Go Back   Aquarium Advice - Aquarium Forum Community > Freshwater > Freshwater & Brackish - Getting Started
Click Here to Login

Join Aquarium Advice Today
Thread Tools Search this Thread Display Modes
Please support our sponsors and let them know you heard about them on AquariumAdvice.com
Old 01-21-2008, 06:20 PM   #1
Aquarium Advice Newbie
Join Date: Jan 2008
Posts: 4
Low GH and KH, high PH... what should I do?

I have just set up a new tank and am ready to start cycling it but I'm experiencing a water chemistry challenge. I have well water with a commercial grade softener for my house. Testing the GH, KH, and Ph here are the results:

Water after passing through softener:
GH <= 1 degree/17.9 ppm
KH <= 1 degree/17.9 ppm
Ph = 7.9 Ė 8.0

Water before passing through softener:
GH <= 7 degree/125.3 ppm
KH <= 1 degree/17.9 ppm
Ph = 7.9 Ė 8.0

I've been using a neutral regulator from SeaChem to try and stabilize the Ph at 7.0 but after several doses over 5 days, itís come down only a few points, seeming to resist the change. I understand this Ph change resistance is usually due to a high KH providing that stability. However, my KH is measuring extremely low. I'm hoping someone might be able to help me make sense of this. I would prefer not to have to mess with Ph constantly (cost and time) rather provide a stable environment without chemicals (healthier for the fish). Thinking ahead as well, when I do water changes, If I canít get the new water Ph down immediately to equal that of the Ph in the tank, Iím afraid the water addition will increase the tank Ph too much, too quickly and be harmful to the fish.

Iím planning to build a community tank 7.9 - 8.0 for a general community tank does sound a bit high from everything I have read.

If the KH is so low, why would the Ph be so resistant to change?

Lastly, what recommendations do you have? Get the Ph down and KH up? If so, how? And how would I get the Ph down quickly with water changes before adding to the tank? Or, perhaps get away from the community tank idea and build a tank that does better with higher Ph water?


Trumpee is offline   Reply With Quote
Old 01-24-2008, 05:02 AM   #2
Aquarium Advice Addict
rkilling1's Avatar
Join Date: Dec 2005
Location: NE ohio
Posts: 2,245
Send a message via AIM to rkilling1
First, most community type fish will do just fine with a pH of 8.0.

Secondly, something is wrong with your tests or chemicals in your water. Having 1 degree for your KH should put your pH aroung 7.0 not 8.0.

Have you tried testing your tap water after it sits in a cup for 24 hours? This will drive off any gases within it.

Is there a way to use the water prior to going into the softner?

If it comes down to needing to increase the KH, all you have to do is purchase some baking soda. There are plenty of websites that have calculations for adding it.

I would steer clear of any pH regulators. Having a stable pH far outweighs having an ideal one.

My Planted Aquariums
rkilling1 is offline   Reply With Quote
Old 01-24-2008, 08:45 PM   #3
AA Team Emeritus
jsoong's Avatar

Join Date: Aug 2003
Location: Edmonton, Canada
Posts: 4,222
First, I would suggest using water before the softener, the softener exchanges K or Na for the Ca/Mg that was in the water at a 2 to 1 ratio. The fish actually see an INCREASED osmotic load (not decrease as you might expect with softened water). Plus, if you keep inverts or plants you need the Ca & Mg.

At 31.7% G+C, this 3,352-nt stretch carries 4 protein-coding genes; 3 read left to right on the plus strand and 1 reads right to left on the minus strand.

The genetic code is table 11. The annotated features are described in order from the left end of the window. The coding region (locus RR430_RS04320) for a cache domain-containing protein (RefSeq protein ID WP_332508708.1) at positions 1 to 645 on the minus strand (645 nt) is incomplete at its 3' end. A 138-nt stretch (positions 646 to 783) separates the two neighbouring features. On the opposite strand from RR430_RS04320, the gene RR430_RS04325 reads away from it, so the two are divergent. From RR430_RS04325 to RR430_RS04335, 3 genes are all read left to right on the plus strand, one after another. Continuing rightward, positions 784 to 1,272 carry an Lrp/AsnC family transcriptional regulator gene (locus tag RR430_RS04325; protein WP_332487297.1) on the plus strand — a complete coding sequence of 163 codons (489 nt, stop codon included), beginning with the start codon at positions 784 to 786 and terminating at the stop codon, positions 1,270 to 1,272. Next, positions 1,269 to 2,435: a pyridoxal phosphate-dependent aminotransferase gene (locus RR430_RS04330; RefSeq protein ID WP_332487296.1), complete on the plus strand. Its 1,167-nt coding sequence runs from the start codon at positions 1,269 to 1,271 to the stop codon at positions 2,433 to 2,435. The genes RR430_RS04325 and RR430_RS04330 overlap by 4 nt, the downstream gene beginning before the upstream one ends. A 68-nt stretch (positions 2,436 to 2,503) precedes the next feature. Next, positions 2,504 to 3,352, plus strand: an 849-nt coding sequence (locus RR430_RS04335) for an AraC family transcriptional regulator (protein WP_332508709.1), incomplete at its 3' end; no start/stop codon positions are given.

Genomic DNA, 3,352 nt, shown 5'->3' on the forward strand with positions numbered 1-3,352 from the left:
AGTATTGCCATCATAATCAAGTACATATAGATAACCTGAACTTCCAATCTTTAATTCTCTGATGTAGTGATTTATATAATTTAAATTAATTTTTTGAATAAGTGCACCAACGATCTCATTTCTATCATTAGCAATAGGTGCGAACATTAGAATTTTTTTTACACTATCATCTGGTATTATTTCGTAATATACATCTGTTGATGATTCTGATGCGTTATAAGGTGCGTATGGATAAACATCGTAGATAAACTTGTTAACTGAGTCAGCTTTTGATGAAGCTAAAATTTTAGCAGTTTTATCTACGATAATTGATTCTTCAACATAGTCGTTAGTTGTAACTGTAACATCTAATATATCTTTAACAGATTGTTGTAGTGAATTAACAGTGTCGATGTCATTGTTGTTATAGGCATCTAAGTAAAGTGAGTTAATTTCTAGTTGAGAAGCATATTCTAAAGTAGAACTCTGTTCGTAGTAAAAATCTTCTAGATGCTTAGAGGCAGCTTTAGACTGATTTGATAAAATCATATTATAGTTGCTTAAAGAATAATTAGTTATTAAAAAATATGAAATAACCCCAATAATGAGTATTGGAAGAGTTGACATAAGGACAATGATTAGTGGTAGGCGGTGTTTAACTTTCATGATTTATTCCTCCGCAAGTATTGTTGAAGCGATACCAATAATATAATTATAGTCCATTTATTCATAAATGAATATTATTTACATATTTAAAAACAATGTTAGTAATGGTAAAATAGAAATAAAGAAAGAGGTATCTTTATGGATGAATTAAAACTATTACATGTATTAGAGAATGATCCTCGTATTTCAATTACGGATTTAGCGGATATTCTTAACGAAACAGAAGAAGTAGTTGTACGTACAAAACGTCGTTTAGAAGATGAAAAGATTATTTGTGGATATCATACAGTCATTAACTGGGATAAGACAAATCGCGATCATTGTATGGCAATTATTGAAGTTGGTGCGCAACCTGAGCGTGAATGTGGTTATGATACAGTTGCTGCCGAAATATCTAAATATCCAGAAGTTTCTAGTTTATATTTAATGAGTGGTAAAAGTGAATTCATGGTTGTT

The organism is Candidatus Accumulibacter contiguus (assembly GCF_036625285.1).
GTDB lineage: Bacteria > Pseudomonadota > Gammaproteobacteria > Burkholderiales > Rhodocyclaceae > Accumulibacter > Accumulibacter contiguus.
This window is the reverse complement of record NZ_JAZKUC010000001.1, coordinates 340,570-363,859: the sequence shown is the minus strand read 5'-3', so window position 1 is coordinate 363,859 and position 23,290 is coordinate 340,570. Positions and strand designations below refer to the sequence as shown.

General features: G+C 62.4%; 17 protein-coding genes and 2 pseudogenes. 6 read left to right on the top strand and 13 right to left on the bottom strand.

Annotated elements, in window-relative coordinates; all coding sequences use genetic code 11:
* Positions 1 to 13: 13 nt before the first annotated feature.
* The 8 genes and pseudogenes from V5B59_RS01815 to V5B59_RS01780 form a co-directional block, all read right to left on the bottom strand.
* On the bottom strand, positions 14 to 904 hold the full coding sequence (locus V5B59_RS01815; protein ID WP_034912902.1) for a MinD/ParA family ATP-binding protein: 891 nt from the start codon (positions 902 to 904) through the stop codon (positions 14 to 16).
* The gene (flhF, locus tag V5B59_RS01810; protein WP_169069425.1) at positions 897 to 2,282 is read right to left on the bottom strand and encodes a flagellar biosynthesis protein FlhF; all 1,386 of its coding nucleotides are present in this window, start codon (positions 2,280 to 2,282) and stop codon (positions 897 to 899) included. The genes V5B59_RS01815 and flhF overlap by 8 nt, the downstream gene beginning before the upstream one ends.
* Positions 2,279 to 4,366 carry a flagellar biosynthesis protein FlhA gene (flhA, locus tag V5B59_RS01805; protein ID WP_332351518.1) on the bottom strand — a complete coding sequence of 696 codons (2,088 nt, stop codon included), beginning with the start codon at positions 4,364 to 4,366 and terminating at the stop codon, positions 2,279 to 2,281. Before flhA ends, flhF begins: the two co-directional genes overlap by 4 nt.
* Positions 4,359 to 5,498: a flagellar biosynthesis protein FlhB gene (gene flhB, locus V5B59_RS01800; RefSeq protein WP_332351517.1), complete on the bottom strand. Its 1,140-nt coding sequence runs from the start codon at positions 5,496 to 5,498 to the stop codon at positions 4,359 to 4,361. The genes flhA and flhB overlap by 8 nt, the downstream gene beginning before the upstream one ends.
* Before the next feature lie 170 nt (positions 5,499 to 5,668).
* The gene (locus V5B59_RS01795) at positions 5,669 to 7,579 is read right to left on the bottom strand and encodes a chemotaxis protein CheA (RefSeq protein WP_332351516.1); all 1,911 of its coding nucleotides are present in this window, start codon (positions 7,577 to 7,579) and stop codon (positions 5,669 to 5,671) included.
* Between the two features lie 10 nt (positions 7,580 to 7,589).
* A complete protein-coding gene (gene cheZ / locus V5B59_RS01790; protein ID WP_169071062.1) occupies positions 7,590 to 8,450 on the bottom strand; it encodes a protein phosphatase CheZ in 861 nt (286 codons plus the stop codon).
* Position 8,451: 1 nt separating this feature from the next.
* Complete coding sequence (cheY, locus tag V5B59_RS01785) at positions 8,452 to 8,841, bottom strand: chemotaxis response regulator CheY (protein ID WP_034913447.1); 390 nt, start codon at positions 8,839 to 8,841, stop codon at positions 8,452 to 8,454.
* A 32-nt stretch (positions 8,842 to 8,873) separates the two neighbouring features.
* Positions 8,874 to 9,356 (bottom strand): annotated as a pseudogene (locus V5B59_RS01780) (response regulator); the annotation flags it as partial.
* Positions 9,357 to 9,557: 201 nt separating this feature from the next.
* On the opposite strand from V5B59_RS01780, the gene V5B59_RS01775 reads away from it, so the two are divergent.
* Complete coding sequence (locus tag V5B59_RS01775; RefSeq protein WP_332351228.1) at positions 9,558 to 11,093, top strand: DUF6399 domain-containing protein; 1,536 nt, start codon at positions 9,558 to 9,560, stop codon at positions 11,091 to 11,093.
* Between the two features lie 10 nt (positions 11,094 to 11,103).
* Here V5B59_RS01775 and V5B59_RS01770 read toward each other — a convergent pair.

Assuming that your tests are correct, a low KH coupled with high pH means that you have a buffer other than CO3/HCO3 in your water. FAIK, home KH test only measure the carbonates & nothing else. The 2nd buffer is keeping your pH high and it will be difficult to alter the pH with any added pH adjuster (which is basically just another buffer.)

Depending on what your other buffer is, you might or might not have trouble using your water ....eg. if the buffer happens to be NO3 or PO4, you might have major algae outbreak. For people with REALLY bad water, they use a reverse-osmosis unit to remove ALL the ions from the water, then add back an appropriate amount of NaHCO3 (baking soda) or CaCO3 (crush shells, coral) to maintain pH stability ... <or a commercial mix for chilid, or salt mix for SW/brackish.>

I would suggest talking to your lfs to see how fish do in local water before doing major messing with the chemistry. Your well water would have been tested before you drink it, that result might give a clue as well.
80 gal FW with 30 gal DIY wet/dry/sump.
9 fancy golds, 1 hillstream loaches, 1 rubber-lip pleco (C. thomasi), 3 SAEs, small school of white cloud minnows, planted.
jsoong is offline   Reply With Quote

high ph

Please support our sponsors and let them know you heard about them on AquariumAdvice.com

Thread Tools Search this Thread
Search this Thread:

Advanced Search
Display Modes

Posting Rules
You may not post new threads
You may not post replies
You may not post attachments
You may not edit your posts

BB code is On
Smilies are On
[IMG] code is On
HTML code is Off
Trackbacks are Off
Pingbacks are Off
Refbacks are Off

Similar Threads
Thread Thread Starter Forum Replies Last Post
Chemistry: Low pH, Low dK, High Calcium ronin33 Saltwater Reef Aquaria 8 04-23-2009 02:42 AM
----- GH HIGH, KH TOO LOW ----- kostasonia Freshwater & Brackish - General Discussion 11 09-01-2006 11:15 PM
Low PH and High KH ??????? divemasterjim Saltwater Reef Aquaria 5 07-05-2006 12:59 PM
High nitatrates and low ph help podge387 Freshwater & Brackish - General Discussion 13 08-26-2004 03:12 PM
Ca very high, ph high, alk low, what to do? Joshsmit56001 Saltwater Reef Aquaria 5 02-19-2004 05:35 PM

» Photo Contest Winners

All times are GMT -4. The time now is 07:25 AM.

Powered by vBulletin® Version 3.8.8 Beta 1
Copyright ©2000 - 2019, vBulletin Solutions, Inc.